Once I caught it randomly changing its OWN MAC address, I called Cox support, who insisted that this was a problem for their "Complete Care Department" at a cost of $10 /mo, which they promptly signed me up for.

After explaining the problem to "Paul" he suggested that I perform a "hard" factory reset on the Gateway, which would wipe all my settings like SSID, passwords, and my DHCP address boundaries, which I could manually subsequently restore.

So, desperate to try for a solution, I pushed the reset button with a small paperclip, and waited about 12 minutes for the LED to turn solid white. I restored my critical settings (BTW, I could find no place to change my SSID and PASSWORD in the Gateway's GUI, or on the Cox Wi-Fi website. Turns out you HAVE to use their "APP" on a phone or tablet to do that.) and now it has been running for 2 hours with no glitches.

But, I spoke too soon, the Gateway is now resuming its former bad behavior, assigning "outside" MAC addresses to internal ARP requests.

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  • Does the MAC address show up among the router's "connected Wi-Fi clients" list (if it has one)? Assuming that's the only Wi-Fi access point on the network.
    – user1686
    Aug 12, 2021 at 19:55
  • It's pretty common for virtual interfaces to get a "bogus" MAC address. With identical devices (e.g. the NAS), I suppose collisions can happen... If you have shell access to the Synology, start looking at network namespaces and virtual interfaces.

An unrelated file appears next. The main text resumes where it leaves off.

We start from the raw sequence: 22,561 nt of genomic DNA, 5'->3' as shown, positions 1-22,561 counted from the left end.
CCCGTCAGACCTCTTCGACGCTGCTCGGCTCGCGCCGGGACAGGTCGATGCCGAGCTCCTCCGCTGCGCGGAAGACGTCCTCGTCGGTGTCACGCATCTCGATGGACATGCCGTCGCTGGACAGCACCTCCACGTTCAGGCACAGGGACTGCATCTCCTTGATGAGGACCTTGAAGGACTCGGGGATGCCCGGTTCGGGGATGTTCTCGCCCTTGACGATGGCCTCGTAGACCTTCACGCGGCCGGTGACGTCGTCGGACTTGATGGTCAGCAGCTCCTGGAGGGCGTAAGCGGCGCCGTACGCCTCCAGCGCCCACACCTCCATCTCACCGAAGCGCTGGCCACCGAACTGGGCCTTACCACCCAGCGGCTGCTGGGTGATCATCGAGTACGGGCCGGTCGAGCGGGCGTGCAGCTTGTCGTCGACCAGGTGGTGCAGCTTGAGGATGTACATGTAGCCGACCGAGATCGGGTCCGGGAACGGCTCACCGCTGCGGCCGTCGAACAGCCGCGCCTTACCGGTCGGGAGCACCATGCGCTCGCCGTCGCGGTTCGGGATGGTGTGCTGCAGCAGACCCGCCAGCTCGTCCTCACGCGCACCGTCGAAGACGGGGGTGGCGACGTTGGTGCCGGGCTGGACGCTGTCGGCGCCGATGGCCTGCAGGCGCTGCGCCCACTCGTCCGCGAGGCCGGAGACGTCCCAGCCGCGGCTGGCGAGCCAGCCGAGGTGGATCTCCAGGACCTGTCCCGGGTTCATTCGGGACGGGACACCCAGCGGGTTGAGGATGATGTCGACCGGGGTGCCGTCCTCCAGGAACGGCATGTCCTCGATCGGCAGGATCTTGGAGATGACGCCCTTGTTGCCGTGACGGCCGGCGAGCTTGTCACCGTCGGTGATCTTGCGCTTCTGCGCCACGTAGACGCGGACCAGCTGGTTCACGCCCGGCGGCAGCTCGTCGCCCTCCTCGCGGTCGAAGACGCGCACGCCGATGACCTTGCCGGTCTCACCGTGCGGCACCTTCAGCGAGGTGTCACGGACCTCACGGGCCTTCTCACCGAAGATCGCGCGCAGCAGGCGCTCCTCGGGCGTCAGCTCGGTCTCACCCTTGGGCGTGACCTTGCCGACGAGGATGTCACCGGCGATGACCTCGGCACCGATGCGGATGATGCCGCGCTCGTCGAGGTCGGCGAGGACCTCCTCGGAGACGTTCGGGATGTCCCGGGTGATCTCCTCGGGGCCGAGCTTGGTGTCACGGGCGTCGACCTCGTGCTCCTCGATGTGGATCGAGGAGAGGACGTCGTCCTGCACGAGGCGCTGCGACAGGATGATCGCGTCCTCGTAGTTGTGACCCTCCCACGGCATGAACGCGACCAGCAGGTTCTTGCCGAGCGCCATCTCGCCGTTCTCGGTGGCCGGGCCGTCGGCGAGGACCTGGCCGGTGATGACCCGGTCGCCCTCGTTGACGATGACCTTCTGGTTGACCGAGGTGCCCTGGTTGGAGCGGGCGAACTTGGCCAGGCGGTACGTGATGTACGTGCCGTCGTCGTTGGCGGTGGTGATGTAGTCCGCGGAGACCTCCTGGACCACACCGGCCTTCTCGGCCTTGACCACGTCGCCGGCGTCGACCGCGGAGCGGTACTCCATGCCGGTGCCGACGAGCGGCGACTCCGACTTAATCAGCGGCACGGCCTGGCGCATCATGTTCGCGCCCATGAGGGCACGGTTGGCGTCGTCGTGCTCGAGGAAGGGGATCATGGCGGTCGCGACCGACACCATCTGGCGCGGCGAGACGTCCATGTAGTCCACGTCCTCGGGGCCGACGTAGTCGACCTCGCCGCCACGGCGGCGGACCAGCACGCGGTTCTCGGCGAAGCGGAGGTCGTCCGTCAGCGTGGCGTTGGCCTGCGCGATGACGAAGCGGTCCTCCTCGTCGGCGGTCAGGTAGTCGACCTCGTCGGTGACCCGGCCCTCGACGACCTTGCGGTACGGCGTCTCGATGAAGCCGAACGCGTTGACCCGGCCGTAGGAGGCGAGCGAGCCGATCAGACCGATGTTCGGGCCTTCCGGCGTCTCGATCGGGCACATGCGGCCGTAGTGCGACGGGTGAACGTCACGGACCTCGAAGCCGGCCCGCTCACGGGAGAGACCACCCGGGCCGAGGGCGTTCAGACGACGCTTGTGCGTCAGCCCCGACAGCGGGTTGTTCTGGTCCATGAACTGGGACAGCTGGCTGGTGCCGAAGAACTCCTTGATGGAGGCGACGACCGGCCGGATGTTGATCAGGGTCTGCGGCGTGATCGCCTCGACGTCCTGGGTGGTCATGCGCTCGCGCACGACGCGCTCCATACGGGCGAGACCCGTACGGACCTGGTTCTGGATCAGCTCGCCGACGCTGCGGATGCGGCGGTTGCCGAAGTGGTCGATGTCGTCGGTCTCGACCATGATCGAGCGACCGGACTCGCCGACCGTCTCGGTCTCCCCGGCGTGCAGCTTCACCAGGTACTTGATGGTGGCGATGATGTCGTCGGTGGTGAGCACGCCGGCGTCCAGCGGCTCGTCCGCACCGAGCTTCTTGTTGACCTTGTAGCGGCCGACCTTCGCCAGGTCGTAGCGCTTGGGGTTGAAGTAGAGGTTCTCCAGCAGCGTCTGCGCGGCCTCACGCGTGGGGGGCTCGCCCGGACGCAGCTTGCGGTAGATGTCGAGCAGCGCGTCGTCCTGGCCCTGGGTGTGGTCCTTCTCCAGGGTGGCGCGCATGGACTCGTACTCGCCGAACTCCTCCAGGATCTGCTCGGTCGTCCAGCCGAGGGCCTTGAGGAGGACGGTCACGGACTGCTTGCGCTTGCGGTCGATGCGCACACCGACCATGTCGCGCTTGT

– dirkt
    Aug 12, 2021 at 21:12
  • The router is very sparse with information. Cox believes it's all stuff we (users) don't need to know.
    – TommyGee
    Aug 12, 2021 at 23:30
  • The router is very sparse with information. Cox believes it's all stuff we (users) don't need to know. A recent Wireshark ARP packet sniff has now turned up something more disturbing. A device on the LAN (Home theater receiver) had its IP address changed from 192.168.0.177 to 169.254.243.15 for a period of time. A LanScan output listed that device's MAC with both IP addresses but only for a short time.
    – TommyGee
    Aug 12, 2021 at 23:36
  • To reply to User1686 - None of the bogus MAC addresses ever showed in the router's client lists, but did show in the Cisco managed switch clients, and the computer's command prompt "arp -a" reports.
    – TommyGee
    Aug 13, 2021 at 23:20

1 Answer 1

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Well, after more than a week with a new cable internet Gateway, specifically a white case Technicolor CGM4331COM Rev 2.0 replacing the previous dark gray Technicolor CGM4141, all of the spurious ARP traffic and any instance of the bogus 00:11:22:ab:cd:ee MAC address is gone. Also, all of the ARP requests from IP addresses from outside the LAN are also gone.

ARP traffic has also lessened somewhat on the LAN averaging around 1000 packets of ARP traffic per hour, as opposed to almost twice that many before the replacement.

It is noteworthy that the old gateway failed in a very unusual manner, one not seen by the Cox second level “Total Care” technical support representatives. It was their experience that when these gateways fail, they take internet connectivity with them, sometimes sporadically and sometimes completely. In this case, the only symptom was the repeated generation of “Duplicate MAC Address” warnings from Wireshark and from my NAS servers, due to the random re-assignment of MAC addresses by the router function of this gateway.

Also of note is that there was some similar discussion on the internet of spurious MAC addresses from a Comcast Xfinity user, which is probably because Comcast uses the same series of Technicolor gateways for their service.

Lastly, the Cox support representative suggested that I visit a local Cox store in person to make the exchange of gateways, as their online tech support would, most likely ship me a “new” gateway on request, but that it would probably be the same Technicolor GCM4141 (gray) that had been refurbished.